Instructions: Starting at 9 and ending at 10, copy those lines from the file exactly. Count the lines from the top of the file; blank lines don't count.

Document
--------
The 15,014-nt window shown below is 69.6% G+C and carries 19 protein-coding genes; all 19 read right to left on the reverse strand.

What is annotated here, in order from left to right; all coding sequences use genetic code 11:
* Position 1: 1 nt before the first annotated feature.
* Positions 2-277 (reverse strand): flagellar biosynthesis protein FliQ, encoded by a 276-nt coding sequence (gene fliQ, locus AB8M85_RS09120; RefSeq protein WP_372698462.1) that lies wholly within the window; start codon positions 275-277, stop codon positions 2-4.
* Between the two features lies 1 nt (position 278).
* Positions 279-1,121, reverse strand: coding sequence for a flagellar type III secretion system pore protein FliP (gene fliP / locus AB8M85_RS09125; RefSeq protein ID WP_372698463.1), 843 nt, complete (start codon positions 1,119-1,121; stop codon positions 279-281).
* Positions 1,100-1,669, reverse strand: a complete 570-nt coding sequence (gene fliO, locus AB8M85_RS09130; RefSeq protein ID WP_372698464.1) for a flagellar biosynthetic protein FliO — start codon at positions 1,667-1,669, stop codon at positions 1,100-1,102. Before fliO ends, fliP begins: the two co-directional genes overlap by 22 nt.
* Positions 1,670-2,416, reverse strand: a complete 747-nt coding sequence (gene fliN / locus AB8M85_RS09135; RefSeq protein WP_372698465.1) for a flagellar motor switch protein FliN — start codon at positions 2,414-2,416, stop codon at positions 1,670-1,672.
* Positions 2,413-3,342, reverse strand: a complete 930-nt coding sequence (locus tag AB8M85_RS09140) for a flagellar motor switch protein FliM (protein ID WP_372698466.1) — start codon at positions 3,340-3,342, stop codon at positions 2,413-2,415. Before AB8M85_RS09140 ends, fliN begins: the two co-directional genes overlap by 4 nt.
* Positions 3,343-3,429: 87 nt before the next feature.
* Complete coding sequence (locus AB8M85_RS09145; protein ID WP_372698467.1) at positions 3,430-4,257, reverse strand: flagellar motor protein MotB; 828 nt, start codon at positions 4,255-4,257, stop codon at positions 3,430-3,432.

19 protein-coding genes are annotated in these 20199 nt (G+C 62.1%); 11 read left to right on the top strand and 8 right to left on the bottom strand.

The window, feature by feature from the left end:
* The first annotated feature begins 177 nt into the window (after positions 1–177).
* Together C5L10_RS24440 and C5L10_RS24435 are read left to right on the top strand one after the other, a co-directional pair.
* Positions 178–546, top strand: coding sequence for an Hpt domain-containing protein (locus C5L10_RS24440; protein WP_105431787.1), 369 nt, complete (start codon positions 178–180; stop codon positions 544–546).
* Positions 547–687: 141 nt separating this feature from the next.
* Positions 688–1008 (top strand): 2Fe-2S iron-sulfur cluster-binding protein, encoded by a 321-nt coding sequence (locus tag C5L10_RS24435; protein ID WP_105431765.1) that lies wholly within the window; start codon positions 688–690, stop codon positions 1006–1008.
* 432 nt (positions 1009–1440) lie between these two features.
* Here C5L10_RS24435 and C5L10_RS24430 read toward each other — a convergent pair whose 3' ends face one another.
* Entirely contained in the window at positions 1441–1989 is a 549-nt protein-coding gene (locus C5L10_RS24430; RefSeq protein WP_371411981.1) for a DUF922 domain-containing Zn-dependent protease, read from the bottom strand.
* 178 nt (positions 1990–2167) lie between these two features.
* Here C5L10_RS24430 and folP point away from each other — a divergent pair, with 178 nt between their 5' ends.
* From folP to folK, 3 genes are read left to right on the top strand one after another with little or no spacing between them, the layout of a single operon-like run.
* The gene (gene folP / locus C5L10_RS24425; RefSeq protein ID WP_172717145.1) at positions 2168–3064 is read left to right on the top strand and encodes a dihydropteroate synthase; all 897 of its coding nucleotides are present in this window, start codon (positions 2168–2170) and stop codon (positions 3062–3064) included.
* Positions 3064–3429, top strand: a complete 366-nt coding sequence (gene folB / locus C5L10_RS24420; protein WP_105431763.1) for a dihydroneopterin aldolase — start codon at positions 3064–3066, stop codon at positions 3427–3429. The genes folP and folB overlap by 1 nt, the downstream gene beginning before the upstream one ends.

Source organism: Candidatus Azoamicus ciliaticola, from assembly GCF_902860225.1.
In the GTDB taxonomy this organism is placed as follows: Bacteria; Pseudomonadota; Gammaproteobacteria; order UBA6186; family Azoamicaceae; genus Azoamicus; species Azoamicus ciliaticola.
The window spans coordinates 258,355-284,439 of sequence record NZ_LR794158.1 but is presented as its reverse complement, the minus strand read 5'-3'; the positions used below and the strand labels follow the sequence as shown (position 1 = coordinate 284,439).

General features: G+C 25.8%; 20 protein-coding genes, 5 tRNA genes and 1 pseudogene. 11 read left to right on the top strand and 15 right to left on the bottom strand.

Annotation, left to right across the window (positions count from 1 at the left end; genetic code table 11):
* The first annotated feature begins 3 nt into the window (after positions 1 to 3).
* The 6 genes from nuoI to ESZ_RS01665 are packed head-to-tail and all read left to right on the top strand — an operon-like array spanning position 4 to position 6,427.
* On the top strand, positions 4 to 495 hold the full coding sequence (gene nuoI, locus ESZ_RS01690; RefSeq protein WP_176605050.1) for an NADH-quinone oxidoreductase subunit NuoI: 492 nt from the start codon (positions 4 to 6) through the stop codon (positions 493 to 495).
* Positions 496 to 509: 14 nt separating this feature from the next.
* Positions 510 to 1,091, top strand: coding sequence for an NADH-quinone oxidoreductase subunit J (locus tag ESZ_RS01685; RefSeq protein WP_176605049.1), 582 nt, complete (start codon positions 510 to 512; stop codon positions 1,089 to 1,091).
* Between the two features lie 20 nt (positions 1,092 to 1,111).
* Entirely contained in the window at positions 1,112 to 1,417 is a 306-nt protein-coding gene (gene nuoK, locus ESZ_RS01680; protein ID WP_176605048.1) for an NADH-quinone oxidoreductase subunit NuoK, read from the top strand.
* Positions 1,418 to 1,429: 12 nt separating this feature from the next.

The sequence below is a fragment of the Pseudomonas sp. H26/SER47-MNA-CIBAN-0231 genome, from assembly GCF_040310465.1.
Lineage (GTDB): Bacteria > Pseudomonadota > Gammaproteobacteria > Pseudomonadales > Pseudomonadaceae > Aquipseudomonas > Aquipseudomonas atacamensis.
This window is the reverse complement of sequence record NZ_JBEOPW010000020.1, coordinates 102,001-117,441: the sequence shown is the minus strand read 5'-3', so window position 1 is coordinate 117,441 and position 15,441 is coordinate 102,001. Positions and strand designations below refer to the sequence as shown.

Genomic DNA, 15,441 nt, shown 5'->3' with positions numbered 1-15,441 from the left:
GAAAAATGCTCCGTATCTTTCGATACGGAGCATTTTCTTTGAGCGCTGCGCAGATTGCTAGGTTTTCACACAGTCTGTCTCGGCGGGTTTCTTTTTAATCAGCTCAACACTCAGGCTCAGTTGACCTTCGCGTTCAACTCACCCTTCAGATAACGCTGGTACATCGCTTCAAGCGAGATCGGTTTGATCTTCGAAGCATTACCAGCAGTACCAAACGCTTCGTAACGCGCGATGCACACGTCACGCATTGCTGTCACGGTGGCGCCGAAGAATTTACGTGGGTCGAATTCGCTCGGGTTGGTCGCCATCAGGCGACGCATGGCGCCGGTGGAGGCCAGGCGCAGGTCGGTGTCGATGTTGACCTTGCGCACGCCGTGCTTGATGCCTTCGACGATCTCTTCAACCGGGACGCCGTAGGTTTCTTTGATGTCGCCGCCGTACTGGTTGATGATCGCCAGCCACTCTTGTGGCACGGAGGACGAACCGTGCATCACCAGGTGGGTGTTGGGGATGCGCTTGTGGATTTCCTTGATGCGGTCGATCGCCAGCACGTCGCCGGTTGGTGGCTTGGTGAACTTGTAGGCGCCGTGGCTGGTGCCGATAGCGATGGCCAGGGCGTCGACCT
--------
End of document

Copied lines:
* Positions 2,413-3,342, reverse strand: a complete 930-nt coding sequence (locus tag AB8M85_RS09140) for a flagellar motor switch protein FliM (protein ID WP_372698466.1) — start codon at positions 3,340-3,342, stop codon at positions 2,413-2,415. Before AB8M85_RS09140 ends, fliN begins: the two co-directional genes overlap by 4 nt.
* Positions 3,343-3,429: 87 nt before the next feature.